When I woke up that morning before 7, there was already a message on my phone machine. I had unplugged it because, as I liked to say jokingly, “No emergency is so dire that it can’t wait until I’ve had eight hours of sleep.” It seemed like the most reasonable philosophy.
“Your father has been admitted to the hospital,” my mother’s message said.
I hadn’t counted on that kind of emergency. I cancelled everything on my schedule and drove across town to the Kaiser Hospital in Bellflower. While I drove, I focused on what would be best for my father: a cheerful, optimistic attitude. Whatever the prognosis, it was best to present a face that said, “This is nothing. You will get better,” but without coming right out and saying that. I was wearing my black long-sleeved shirt in which I felt like a real man, a Clint Eastwood man, even, a guy who could roll up his sleeves and show everyone his muscled forearms. I was 33, after all. I was a man.
And when I stepped up to his bed in ICU, with my mother standing next to him, holding his hand, I tried. But the moment I saw him, it hit me out of left field, from somewhere deep in childhood, perhaps, or deep in my child’s heart, or maybe deep in my forest of fears, I don’t know, from somewhere it hit me, and on a dime, my face turned from a smiling shield to a crying mess.
“I’m sorry, Dad, I’m sorry….” I said.
My father had spent the past 20 years getting more bitter and more distant from us, and as a result, I had become increasingly unable to speak to him. But still, when it came down to it, I loved him from a place deep down. In sickness, he became a bit more real to me. He was vulnerable. In fact, being in a hospital gown with tubes down your throat is about the very definition of vulnerable, with doctors pronouncing your fate and depending on straight-faced nurses for nearly every biological function. I remember the look on his face, like, What’s going to happen to me?
I had given him that cold. A couple weeks before, I had visited him, my nose running and feeling lethargic, and predictably, he came down with it, too. But there was a difference between us: I wasn’t hiding advanced lung disease from everyone around me. That cold, combined with his silent killer, felled my father in March, 1989. All that anyone could say was that he was gone too young, that he had a lot of living left to do.
He died the month he made the last mortgage payment on his house.
In the years since, my father has become a memory more than a person. I wonder if he really was the person I remembered, or whether my memory had distorted it. Or perhaps the person I was at the time had distorted it. As an adult, I had become increasingly unable to connect with him, because being positive and hopeful wasn’t something we had together. He had become someone who expected the worst, thought everything was stacked against you.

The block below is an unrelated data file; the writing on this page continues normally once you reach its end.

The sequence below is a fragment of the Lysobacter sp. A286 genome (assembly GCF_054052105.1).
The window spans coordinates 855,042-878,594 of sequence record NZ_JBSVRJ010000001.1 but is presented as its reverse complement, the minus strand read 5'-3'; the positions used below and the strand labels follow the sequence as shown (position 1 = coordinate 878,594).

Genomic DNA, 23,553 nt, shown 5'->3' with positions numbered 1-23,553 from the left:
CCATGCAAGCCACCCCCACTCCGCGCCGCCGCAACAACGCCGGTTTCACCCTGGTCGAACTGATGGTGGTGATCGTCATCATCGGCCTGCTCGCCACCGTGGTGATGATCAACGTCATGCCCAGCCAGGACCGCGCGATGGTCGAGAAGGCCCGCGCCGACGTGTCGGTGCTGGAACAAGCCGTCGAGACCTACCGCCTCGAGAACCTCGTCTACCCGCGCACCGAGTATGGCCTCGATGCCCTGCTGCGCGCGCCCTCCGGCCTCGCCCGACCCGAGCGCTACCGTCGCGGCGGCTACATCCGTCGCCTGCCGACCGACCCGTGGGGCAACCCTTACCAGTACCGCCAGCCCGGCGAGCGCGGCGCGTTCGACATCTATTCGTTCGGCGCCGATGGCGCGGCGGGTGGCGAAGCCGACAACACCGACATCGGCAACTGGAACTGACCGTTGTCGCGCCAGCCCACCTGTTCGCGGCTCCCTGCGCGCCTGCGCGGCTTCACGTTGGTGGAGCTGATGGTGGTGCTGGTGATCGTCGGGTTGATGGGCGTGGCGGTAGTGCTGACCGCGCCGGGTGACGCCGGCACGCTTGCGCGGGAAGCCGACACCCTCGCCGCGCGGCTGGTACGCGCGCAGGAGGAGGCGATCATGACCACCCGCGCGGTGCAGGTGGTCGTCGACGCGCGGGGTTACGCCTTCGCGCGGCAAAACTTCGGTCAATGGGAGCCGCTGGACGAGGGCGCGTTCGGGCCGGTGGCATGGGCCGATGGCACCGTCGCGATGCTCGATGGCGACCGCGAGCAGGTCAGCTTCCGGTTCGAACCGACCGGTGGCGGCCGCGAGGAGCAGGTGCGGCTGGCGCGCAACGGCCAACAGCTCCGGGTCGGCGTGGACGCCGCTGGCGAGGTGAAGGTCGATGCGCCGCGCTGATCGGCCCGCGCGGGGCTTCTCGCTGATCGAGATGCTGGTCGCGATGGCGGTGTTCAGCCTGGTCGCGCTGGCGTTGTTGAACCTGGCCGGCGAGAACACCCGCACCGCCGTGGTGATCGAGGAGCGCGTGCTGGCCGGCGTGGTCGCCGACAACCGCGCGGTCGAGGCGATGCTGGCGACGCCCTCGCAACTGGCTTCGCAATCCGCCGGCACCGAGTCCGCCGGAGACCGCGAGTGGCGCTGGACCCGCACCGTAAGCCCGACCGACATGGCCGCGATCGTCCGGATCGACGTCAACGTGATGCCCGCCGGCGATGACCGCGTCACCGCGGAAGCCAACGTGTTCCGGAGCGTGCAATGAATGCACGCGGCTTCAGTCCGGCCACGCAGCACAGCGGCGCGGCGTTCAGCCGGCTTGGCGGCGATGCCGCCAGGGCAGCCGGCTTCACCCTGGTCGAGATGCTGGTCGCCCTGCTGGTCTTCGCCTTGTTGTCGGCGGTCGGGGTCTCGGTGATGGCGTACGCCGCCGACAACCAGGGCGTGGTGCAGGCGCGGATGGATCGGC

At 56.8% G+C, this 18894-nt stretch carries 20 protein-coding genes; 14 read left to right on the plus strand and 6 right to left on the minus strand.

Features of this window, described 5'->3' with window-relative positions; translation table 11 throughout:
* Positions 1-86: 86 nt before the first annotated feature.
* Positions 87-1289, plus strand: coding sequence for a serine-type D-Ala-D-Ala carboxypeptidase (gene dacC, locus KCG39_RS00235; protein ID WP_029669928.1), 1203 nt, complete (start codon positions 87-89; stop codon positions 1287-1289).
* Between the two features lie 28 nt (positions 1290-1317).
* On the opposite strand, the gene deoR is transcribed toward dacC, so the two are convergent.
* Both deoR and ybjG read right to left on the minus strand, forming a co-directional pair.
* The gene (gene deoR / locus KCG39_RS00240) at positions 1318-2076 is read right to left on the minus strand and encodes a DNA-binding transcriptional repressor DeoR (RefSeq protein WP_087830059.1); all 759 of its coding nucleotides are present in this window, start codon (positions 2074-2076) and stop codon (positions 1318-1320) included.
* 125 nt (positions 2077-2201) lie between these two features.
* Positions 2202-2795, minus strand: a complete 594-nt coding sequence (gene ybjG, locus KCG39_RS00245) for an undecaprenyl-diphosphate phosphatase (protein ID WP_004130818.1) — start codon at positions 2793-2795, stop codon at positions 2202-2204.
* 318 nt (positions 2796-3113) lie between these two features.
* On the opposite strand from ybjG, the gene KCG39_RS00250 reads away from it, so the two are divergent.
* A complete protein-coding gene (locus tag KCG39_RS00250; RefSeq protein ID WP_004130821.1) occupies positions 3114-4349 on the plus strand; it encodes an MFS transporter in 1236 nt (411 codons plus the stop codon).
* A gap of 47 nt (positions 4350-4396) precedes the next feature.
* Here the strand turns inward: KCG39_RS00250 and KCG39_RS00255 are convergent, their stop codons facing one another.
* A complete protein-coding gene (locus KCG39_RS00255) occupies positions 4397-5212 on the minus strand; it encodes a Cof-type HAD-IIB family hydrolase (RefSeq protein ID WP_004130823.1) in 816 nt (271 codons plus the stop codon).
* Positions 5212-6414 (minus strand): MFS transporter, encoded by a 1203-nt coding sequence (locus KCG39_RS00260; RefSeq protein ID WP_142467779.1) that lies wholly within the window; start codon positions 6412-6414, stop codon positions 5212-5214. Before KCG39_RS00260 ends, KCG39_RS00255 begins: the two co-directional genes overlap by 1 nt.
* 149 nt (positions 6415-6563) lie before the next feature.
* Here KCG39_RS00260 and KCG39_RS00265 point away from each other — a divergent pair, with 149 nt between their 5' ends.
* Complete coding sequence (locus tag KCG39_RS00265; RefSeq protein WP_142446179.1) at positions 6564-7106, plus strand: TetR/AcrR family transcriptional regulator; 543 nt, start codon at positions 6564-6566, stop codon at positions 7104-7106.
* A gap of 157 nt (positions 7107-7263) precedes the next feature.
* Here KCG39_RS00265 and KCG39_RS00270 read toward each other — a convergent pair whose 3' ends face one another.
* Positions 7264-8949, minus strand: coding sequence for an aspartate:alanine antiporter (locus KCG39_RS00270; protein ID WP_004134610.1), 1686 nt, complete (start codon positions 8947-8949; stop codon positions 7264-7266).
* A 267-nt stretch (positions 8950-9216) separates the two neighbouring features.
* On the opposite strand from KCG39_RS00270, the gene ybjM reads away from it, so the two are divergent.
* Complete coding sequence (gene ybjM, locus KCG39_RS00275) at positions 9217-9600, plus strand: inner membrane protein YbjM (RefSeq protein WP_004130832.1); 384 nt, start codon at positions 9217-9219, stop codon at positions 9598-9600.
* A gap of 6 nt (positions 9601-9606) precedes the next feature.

My father’s politics were pessimistic, too. Politicians were all corrupt, so just don’t give them any money to steal. Starve government. Cut taxes to the bone. Rapid transit is a scam. He bought all that self-serving Republican crap.
“I don’t know what they’re talking about when they say we’re overpopulated,” he said. “When I fly to jobs, most of the time I look down and it’s just empty land.”
As I lived my life, I chose a different path. I followed that positivity thread as far as it could take me. In fact, it became what I had instead of religion. As a freelance journalist, I believed in a better world. I believed in progress. Later, when I became a professional magician, I ignored hecklers, never struck back at them. Always, I try to surround myself with only good people, so that I can feel comfortable giving, knowing that I will always get things back from them.
But as the years marched on and I got further and further from my father’s death, I began to wonder one thing. Will I outlive my father? In some weird way, it seemed like I might die on the day that I turned the age he was when he died. It wasn’t a rational thought, to be sure–it was wacky, even–but it was a thought that occurred to me, nonetheless. Die on the day. We are each allotted a certain number of years, and it just seems fair that you shouldn’t–be allotted more years than your father.
As that day approached, my mother grew increasingly depressed. Of course, her depression has been her constant companion in the years since he died. Every March 9, she was depressed, because that was the day that he died. We had to be with her on that day. Then we realized that she became depressed in the month before March 9, and we increased our time with her during all of February, too. Then we realized that she became depressed in the months approaching Christmas, so we increased our time with her during that time, too.
Basically, we just paid more attention to Mom. I was visiting her once a week and called her every other day. Then I increased it to every day. Then to twice a day.